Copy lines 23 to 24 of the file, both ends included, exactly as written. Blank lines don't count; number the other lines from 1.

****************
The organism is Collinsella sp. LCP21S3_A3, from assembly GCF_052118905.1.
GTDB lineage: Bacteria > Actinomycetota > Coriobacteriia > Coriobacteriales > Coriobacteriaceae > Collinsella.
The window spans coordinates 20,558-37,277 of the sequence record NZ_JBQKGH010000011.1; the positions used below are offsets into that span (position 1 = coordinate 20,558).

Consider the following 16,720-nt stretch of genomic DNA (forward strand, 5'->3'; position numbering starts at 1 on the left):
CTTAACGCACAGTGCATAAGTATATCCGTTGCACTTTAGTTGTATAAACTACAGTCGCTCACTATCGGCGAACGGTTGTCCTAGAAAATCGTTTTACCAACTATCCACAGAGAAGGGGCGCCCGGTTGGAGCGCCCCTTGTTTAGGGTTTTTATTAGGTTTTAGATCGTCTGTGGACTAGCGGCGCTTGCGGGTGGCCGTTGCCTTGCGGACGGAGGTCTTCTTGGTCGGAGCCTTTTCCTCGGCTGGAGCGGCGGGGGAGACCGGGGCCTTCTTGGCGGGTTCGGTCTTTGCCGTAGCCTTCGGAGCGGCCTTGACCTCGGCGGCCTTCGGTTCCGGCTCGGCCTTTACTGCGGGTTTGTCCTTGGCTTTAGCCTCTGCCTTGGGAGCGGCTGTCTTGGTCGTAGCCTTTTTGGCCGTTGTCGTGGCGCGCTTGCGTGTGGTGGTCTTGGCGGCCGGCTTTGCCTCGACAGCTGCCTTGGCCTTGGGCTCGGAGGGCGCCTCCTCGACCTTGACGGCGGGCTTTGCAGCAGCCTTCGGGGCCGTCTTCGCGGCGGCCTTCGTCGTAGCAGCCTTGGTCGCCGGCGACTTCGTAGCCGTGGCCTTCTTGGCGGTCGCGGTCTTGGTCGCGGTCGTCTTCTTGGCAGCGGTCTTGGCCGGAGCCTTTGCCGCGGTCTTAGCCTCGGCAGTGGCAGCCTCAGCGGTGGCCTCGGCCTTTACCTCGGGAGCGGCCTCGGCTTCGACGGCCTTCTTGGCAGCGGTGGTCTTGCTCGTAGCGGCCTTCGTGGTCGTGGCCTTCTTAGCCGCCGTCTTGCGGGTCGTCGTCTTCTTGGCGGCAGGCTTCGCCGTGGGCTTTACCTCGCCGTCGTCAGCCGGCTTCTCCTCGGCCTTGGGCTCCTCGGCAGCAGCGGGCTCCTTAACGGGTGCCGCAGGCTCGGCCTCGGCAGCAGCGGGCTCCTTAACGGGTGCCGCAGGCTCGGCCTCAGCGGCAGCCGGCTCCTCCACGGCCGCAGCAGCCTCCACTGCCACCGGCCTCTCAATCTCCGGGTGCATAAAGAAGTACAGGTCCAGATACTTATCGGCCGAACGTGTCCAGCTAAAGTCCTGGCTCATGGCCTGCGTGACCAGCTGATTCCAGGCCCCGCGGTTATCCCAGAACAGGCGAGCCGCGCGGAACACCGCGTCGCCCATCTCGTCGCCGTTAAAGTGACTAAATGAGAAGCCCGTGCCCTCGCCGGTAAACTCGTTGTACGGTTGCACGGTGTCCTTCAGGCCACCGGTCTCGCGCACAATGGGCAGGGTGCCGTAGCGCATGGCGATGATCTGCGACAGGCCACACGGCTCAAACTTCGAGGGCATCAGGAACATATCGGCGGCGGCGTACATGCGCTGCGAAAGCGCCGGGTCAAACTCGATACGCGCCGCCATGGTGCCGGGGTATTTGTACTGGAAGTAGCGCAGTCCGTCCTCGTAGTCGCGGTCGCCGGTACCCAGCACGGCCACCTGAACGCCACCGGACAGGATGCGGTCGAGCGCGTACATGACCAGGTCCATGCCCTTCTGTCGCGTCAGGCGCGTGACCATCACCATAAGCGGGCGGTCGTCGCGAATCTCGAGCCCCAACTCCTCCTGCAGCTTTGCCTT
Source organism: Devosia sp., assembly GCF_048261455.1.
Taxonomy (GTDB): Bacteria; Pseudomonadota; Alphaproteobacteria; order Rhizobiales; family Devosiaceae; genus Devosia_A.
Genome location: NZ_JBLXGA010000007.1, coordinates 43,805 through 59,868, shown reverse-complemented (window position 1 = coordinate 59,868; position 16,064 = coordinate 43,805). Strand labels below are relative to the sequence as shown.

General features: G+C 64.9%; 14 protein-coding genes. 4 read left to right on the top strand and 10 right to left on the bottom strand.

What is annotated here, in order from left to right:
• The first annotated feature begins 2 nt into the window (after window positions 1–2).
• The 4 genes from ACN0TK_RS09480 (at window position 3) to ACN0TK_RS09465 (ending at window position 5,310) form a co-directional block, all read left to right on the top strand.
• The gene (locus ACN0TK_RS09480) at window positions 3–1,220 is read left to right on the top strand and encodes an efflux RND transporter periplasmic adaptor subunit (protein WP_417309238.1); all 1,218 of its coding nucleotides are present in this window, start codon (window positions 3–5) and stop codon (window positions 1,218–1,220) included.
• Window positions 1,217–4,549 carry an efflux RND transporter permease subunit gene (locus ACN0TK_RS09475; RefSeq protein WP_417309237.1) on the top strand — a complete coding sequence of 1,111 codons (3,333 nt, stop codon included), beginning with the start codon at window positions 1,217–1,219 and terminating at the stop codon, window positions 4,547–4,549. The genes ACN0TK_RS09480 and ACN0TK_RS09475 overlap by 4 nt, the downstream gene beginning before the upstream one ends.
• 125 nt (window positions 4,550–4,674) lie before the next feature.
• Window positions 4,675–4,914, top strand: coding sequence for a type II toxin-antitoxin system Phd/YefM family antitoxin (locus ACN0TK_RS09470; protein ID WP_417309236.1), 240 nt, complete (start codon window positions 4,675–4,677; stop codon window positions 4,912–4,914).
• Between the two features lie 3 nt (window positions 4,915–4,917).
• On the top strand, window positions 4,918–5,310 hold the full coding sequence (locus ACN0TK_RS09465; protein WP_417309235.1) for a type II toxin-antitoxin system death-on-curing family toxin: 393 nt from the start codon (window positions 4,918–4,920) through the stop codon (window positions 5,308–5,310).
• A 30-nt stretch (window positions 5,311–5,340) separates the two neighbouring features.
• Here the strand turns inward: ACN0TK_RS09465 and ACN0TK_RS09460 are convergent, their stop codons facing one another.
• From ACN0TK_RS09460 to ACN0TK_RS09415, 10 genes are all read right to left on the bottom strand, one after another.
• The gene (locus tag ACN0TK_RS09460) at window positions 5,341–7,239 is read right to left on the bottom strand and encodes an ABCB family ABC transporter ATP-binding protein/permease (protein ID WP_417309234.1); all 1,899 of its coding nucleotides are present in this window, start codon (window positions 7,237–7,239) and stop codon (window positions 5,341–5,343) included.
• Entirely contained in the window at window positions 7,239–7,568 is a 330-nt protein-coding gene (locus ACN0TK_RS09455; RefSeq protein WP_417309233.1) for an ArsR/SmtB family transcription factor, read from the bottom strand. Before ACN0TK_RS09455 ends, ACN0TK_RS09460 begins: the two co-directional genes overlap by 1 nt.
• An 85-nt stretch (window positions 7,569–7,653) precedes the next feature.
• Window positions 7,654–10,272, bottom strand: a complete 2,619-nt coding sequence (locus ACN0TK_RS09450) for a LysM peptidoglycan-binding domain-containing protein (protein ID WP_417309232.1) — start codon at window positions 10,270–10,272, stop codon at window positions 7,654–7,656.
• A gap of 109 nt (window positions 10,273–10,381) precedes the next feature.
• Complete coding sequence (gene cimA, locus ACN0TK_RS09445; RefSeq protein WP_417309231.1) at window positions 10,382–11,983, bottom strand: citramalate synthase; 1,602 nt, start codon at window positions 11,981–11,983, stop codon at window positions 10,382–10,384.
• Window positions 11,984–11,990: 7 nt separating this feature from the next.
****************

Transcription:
• Entirely contained in the window at window positions 7,239–7,568 is a 330-nt protein-coding gene (locus ACN0TK_RS09455; RefSeq protein WP_417309233.1) for an ArsR/SmtB family transcription factor, read from the bottom strand. Before ACN0TK_RS09455 ends, ACN0TK_RS09460 begins: the two co-directional genes overlap by 1 nt.
• An 85-nt stretch (window positions 7,569–7,653) precedes the next feature.